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Campbell's Cuts: Renney takes fall for Sather's mistakes

Tom Renney has led the Rangers to a 31-23-7 record this season. (Photo by Andy Marlin/NHLI via Getty Images)

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Tom Renney has led the Rangers to a 31-23-7 record this season. (Photo by Andy Marlin/NHLI via Getty Images)

John Tortorella recently had his cell phone number changed to one with a 416 area code, no doubt so his employers at TSN would have easy access to him. That way, it would be a quick, local call for them to get Tortorella’s unique brand of sunshine.

In the next day or so Tortorella will be changing his area code to 212 or 647 or whatever it is for cell phones in New York.

In what is an ironic reversal of fortunes, Rangers GM Glen Sather is expected to make Tortorella the Rangers next coach, the same man he bought out as a Rangers assistant and allowed to go to Tampa Bay almost a decade ago.

That was the start of a scorched-earth policy under the auspices of Sather that has produced two playoff round victories in seven years and nothing even close to a Stanley Cup. It continues today as another good man and good coach, this time Tom Renney – actually two good men if you include highly competent assistant coach Perry Pearn, who was also whacked by Sather – pays for a series of incompetent moves by an alleged Hall of Fame GM.

In fact, you could easily argue that Renney has been the best coach the Rangers have had since Colin Campbell, who last was behind the Rangers bench 11 years ago. He communicated well with the players, got the most out of many of them, including Jaromir Jagr, and instilled in the team a system of disciplined defensive play.

But the fish rots from the head down and that’s the case with the Rangers. Like most unsuccessful organizations, they are top-heavy with problems starting with a meddlesome chairman and then moving down to Sather, whose philosophy since joining the Rangers in 2000 is to throw money around and see what works.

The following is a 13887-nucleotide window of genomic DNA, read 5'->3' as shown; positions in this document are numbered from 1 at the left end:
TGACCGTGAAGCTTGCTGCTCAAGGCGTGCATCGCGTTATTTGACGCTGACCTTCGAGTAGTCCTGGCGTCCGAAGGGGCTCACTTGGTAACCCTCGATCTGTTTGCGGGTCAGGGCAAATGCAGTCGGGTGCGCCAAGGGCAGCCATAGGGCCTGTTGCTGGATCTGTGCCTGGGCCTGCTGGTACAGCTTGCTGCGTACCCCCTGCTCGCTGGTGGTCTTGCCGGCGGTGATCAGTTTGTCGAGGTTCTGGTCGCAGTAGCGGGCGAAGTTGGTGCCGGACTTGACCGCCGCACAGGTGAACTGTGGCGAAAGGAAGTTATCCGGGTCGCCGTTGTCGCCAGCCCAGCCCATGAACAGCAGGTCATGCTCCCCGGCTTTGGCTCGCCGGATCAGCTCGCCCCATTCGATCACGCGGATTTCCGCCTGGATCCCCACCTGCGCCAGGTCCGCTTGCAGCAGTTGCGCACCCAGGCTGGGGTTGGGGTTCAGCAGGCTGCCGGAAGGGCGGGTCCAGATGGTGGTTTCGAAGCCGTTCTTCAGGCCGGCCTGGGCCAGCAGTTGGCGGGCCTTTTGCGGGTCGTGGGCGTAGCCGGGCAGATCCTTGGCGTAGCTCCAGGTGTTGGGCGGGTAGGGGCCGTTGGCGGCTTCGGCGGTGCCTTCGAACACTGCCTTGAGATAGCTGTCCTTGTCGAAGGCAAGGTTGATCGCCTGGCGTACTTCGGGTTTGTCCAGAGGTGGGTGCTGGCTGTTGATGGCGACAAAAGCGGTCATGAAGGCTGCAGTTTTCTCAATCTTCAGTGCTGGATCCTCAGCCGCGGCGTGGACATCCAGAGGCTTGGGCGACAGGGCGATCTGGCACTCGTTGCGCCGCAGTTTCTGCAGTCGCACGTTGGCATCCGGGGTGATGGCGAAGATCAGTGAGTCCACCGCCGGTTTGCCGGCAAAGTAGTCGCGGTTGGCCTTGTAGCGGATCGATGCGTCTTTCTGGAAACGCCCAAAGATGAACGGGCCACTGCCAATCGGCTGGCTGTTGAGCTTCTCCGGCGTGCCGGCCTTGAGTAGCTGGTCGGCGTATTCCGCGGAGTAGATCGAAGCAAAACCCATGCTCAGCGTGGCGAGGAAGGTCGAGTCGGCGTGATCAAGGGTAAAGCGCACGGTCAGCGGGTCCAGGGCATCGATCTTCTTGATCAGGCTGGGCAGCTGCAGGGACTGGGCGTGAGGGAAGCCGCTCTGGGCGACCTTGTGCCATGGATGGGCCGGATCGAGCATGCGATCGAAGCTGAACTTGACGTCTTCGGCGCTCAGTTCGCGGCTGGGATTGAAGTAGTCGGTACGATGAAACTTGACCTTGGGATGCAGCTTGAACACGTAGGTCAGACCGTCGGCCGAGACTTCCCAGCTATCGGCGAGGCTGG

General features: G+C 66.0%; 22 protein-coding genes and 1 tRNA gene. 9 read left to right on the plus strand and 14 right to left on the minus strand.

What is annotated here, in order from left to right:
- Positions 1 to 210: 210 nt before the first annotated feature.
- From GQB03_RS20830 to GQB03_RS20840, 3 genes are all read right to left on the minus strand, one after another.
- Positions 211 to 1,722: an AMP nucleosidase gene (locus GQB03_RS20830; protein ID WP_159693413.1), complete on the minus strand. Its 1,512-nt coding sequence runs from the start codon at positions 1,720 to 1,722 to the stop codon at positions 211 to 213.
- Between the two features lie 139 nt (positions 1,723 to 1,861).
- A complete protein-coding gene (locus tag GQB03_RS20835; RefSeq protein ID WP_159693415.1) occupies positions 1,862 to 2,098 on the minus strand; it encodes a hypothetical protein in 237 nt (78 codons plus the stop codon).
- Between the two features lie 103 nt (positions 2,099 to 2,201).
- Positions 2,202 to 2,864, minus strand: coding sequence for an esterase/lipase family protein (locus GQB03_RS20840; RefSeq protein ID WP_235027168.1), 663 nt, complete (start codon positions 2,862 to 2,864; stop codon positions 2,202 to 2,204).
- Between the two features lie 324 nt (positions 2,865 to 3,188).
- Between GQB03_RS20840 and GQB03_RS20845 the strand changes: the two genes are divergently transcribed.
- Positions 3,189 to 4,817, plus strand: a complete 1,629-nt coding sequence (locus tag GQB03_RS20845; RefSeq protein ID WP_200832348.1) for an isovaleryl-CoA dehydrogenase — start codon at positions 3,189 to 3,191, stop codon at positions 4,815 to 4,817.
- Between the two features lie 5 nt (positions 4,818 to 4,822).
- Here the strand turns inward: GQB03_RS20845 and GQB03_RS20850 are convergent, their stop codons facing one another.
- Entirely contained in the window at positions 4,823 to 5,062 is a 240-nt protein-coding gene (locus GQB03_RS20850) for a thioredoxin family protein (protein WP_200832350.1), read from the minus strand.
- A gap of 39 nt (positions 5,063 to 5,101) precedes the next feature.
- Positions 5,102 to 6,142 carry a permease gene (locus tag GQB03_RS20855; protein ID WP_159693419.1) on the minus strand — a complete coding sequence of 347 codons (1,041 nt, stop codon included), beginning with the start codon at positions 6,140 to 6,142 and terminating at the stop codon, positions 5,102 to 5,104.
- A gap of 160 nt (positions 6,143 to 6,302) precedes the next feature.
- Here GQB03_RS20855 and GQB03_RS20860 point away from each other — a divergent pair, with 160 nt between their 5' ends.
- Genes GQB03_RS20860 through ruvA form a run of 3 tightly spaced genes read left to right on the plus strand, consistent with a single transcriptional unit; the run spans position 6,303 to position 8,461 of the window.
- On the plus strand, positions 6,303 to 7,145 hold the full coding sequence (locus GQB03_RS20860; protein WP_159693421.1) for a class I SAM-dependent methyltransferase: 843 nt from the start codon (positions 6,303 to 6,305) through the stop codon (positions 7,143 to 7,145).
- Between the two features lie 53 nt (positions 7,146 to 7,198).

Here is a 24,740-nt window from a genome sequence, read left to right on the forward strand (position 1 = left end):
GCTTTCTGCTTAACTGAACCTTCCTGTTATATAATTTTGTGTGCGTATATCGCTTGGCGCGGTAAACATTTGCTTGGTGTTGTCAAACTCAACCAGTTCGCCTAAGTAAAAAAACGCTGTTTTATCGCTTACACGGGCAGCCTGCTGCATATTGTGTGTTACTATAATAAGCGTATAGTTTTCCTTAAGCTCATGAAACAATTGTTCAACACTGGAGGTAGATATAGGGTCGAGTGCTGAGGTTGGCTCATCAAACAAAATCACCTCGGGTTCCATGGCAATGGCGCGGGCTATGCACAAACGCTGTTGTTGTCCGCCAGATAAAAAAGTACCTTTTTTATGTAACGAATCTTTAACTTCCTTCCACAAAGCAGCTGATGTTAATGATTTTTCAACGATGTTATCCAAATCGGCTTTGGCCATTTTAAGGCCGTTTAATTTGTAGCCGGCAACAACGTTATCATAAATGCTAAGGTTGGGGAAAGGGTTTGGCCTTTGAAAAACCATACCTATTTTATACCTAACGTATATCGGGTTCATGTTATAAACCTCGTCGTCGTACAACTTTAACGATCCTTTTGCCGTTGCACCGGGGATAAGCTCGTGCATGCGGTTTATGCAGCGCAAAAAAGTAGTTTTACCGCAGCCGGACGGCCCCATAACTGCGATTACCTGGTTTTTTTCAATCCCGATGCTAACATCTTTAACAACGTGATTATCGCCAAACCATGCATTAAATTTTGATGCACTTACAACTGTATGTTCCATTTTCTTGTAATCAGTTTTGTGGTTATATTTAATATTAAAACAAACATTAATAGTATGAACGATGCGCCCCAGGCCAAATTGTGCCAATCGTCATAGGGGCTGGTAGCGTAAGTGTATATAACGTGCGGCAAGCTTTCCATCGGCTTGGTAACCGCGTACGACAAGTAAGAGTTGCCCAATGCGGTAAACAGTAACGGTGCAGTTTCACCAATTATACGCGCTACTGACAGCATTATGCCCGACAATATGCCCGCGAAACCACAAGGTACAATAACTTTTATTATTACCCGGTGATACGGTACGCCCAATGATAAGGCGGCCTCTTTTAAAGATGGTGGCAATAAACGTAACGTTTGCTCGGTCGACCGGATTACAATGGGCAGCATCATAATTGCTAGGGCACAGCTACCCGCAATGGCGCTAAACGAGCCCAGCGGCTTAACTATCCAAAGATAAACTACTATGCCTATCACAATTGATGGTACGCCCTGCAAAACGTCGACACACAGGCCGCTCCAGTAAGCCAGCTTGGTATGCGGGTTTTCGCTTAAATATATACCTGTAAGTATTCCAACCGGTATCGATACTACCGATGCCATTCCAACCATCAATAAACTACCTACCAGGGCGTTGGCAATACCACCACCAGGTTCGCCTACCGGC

If you look at the Rangers roster, it’s pretty easy to see why they’ve scored only 20 goals in their past 12 games. Last season, Sather lost Jagr, Brendan Shanahan and Martin Straka and replaced them with Markus Naslund, Nikolai Zherdev and Aaron Voros. That’s 62 goals and 158 points gone, replaced by three players who so far have scored 42 goals and 96 points.

The Rangers couldn’t, or wouldn’t, bring back Jagr or Shanahan, but found $6.5 million in salary cap money for Wade Redden, a player who was clearly on the decline given his play with the Ottawa Senators the past couple of seasons. His foot speed has diminished, he plays a passive game and the faithful at Madison Square Garden seem intent on shattering any confidence he might have once had.

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Bad signing. But there have been a lot of those under Sather’s watch. For example, why did Sather see the need to burn up $14.4 million in salary cap space to sign both Scott Gomez and Chris Drury two summers ago? What the Rangers effectively did was use up about a quarter of their cap space on two second-line centers, neither one of which has ever had a history of scoring goals.

Gomez is a set-up man and Drury is the consummate leader with a history for coming through in the clutch, but neither was worth the money and by paying them what he did, Sather created an expectation for both players that neither could match.

Of course, that’s nothing new for Sather, who whined about having no money in Edmonton then acted like a sailor on shore leave once he ran into it with the Rangers. Here’s a guy who took what everyone in hockey knew was a third-line center in Bobby Holik and paid him first-line money, then people wondered why Holik didn’t produce once he started drawing a huge salary.

It’s because players don’t change, expectations do. Those expectations are created by GMs such as Sather, who pay players far more than they’re worth.

Anyone who has talked to Renney over the years can see he’s an insightful, intelligent hockey guy. Sometimes he uses eight words when two will do, but there is no denying he can coach. Renney was stuck in a bad situation by a GM whose roster construction skills left a lot to be desired and actually made himself an easy target by being a good guy.

As one industry observer noted, Renney’s biggest problem was that, “he couldn’t be an a—hole.”

No problem there with the new guy.

Ken Campbell, author of the book Habs Heroes, is a senior writer for The Hockey News and a regular contributor to THN.com. His blog appears Wednesday and Fridays and his column, Campbell's Cuts, appears Mondays.

For more great profiles, news and views from the world of hockey, Subscribe to The Hockey News magazine.

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